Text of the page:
Saturday, April 15, 2006

Café Culture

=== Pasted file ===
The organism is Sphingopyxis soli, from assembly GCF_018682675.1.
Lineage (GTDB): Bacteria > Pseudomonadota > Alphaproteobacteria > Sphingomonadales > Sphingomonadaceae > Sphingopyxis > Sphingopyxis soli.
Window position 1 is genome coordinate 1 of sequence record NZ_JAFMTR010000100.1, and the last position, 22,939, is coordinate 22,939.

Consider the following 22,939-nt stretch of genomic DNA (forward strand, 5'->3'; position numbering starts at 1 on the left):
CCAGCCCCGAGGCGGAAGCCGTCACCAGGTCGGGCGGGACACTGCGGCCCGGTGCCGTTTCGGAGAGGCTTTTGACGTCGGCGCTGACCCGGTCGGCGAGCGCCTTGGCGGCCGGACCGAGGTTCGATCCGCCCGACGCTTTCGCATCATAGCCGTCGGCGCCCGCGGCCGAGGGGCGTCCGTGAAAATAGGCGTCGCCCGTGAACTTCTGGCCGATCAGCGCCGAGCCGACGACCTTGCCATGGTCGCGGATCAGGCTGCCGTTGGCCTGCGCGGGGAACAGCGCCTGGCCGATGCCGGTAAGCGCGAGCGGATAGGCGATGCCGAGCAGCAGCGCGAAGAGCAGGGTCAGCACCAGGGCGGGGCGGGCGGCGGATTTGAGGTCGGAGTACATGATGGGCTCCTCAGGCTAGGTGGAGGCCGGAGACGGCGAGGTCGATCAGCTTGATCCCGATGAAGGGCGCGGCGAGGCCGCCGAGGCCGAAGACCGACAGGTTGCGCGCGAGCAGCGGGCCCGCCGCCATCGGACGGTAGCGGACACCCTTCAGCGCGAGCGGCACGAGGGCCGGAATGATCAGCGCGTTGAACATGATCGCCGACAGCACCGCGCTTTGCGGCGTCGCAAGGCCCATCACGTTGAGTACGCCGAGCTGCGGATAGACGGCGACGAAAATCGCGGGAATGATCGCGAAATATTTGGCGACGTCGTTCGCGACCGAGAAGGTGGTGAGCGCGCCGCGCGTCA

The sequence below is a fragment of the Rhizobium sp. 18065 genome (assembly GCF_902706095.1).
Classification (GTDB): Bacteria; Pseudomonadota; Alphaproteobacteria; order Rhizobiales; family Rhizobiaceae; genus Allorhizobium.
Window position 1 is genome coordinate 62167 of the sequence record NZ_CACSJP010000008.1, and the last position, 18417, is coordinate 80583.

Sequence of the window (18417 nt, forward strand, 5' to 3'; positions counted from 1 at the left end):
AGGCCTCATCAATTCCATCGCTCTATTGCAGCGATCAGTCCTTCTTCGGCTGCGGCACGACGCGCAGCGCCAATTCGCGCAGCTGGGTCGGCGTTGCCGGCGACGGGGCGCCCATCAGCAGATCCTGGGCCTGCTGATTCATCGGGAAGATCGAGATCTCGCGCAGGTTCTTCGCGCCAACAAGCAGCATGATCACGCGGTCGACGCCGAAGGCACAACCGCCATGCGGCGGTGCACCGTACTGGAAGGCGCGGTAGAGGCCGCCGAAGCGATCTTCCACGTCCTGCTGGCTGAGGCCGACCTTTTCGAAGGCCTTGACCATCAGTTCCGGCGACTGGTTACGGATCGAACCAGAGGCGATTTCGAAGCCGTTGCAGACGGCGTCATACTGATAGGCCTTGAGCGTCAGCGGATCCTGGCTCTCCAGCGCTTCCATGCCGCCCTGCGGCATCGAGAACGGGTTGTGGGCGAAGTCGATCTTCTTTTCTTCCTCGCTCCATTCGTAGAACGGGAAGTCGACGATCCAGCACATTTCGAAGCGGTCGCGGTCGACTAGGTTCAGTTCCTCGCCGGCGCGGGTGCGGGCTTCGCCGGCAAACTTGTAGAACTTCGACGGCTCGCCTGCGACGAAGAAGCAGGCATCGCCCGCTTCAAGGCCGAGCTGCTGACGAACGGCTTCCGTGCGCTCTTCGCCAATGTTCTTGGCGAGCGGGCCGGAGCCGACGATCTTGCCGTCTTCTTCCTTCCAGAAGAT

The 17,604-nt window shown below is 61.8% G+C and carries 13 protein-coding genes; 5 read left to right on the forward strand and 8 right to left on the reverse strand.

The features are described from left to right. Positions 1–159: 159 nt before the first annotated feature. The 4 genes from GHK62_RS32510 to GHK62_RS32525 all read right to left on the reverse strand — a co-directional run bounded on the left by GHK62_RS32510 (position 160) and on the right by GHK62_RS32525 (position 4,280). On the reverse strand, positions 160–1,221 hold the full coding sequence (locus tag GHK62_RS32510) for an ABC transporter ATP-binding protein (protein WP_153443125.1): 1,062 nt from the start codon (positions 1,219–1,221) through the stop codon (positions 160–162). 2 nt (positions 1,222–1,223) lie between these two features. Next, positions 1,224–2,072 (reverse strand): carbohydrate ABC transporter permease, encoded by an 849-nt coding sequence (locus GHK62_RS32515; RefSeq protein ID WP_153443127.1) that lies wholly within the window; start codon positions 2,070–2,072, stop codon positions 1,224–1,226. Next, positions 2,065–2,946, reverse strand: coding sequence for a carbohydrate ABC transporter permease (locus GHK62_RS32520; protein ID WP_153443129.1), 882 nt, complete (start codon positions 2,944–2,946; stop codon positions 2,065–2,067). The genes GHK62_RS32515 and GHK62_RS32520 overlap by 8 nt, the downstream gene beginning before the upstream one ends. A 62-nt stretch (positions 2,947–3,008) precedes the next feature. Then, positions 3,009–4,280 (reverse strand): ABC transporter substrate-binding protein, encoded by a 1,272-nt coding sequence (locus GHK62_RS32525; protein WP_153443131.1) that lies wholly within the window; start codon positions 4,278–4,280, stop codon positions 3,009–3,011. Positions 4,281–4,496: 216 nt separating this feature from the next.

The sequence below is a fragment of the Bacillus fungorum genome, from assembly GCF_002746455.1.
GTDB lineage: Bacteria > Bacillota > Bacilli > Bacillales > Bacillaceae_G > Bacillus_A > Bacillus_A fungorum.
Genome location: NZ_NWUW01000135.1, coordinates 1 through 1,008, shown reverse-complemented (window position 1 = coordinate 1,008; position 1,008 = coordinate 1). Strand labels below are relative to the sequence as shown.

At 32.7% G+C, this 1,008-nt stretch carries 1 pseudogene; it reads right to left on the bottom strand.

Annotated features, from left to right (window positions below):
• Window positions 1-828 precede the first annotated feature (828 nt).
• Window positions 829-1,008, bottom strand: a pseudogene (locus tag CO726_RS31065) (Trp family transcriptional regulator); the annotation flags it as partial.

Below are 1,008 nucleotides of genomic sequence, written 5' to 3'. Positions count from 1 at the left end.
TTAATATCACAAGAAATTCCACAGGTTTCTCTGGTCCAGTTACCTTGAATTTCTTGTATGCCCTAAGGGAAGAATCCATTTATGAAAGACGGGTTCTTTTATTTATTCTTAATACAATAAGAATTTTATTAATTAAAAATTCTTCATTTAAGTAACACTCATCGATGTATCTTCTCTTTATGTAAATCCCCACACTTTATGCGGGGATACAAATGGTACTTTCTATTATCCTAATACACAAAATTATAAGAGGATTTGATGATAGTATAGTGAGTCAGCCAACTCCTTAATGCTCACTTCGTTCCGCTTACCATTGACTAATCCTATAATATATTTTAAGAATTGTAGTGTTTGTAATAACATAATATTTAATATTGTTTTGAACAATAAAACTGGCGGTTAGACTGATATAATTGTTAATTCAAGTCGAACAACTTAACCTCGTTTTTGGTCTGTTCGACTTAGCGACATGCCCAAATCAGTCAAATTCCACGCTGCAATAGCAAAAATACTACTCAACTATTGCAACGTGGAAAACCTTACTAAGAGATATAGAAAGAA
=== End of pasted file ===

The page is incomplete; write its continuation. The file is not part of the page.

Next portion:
I tend to start my working day at Café Revival, my favourite coffee house in Bristol. Initially, it was a place to temporarily stave off the inevitable nine-plus hours in the office, an opportunity for a shot of caffeine and a cigarette or two before substituting coffee grounds for the daily grind. Now, it's become a place to collect my thoughts and steel my nerve for the day ahead, and also a source of considerable inspiration. There's always something going on in the upstairs smoking lounge, played out to the soundtrack of the staff's latest compilation CD, itself vying for air space with the discordant sounds of a station-hopping radio and frenetic food preparation coming from the adjacent kitchen. What should be a Babylon-esque cacophony is surprisingly relaxing, particularly when fascinating snippets of fellow patrons' conversation are thrown into the mix. I've been frequenting Café Revival for some time now and, without fail, a middle-aged woman called Gwen will already be there, with her coffee, cigarettes and reading material. If I'm feeling especially sociable (which isn't often, I'm really not a morning person), I'll give Gwen a nod and a half-smile. Gwen always chooses the cushion-laden long seat in the corner of the upstairs smoking lounge, providing a view of the room, as well as the stairwell leading to it and continuing up to the non-smoking lounge and toilets. A perfect spot for obversation, in other words. I chop and change, probably a subconscious (and rather feeble) attempt at unpredictability. Sometimes, I'll sit in the opposite corner, against the window; the window seat also has cushions, but it's frankly not all that comfortable. Sometimes, I'll sit at a long table lining one wall. Occasionally, when it's extremely busy, I'll be forced to sit at one of the central tables; not my preference, as I feel somewhat set adrift. This week, the upstairs smoking lounge installed a bar counter with high bar stools. I'll probably give this a miss. This wasn't the only change to the status quo of the upstairs smoking lounge, however. After months of visiting Café Revival and encountering Gwen without fail, this week I discovered that Gwen is called Gwen. Not that I asked her directly, of course; it was one of those overheard conversations that I referred to earlier. A young woman (let's say in her twenties) sitting at a neighbouring table was interrogating Gwen at great length. Through aural osmosis, I absorbed the following information: 1) Gwen is called Gwen. 2) Gwen works in the magistrates' court, just around the corner from Café Revival. 3) Gwen's main role is translating documents for clients whose first language isn't English. 4) Gwen is Welsh. 5) Gwen has published several novels in the thriller genre, thus far only in her native Welsh language. The younger woman was fascinated by the fact that she was speaking to a genuine author; she revealed that she too aspired to be a writer. The younger woman's favourite book is "Bridget Jones' Diary" by Helen Fielding. The younger woman seemed undecided about where to focus her writing. The choice seemed to be between a journal/diary-style narrative, similar to "Bridget Jones" but from a Christian perspective, or a self-help book. I didn't catch who the younger woman was intending to help to help themselves, or whether this too would be from a Christian perspective, although I would guess the latter assumption is fairly safe. Gwen gave the younger woman some advice and encouragement, though I wasn't entirely convinced that the younger woman was paying as much attention as I was. Will the younger woman ever write that book? Will Gwen's thriller novels ever be published in English? Who knows, but their conversation certainly enhanced my morning's coffee and cigarettes... Posted by Picasa


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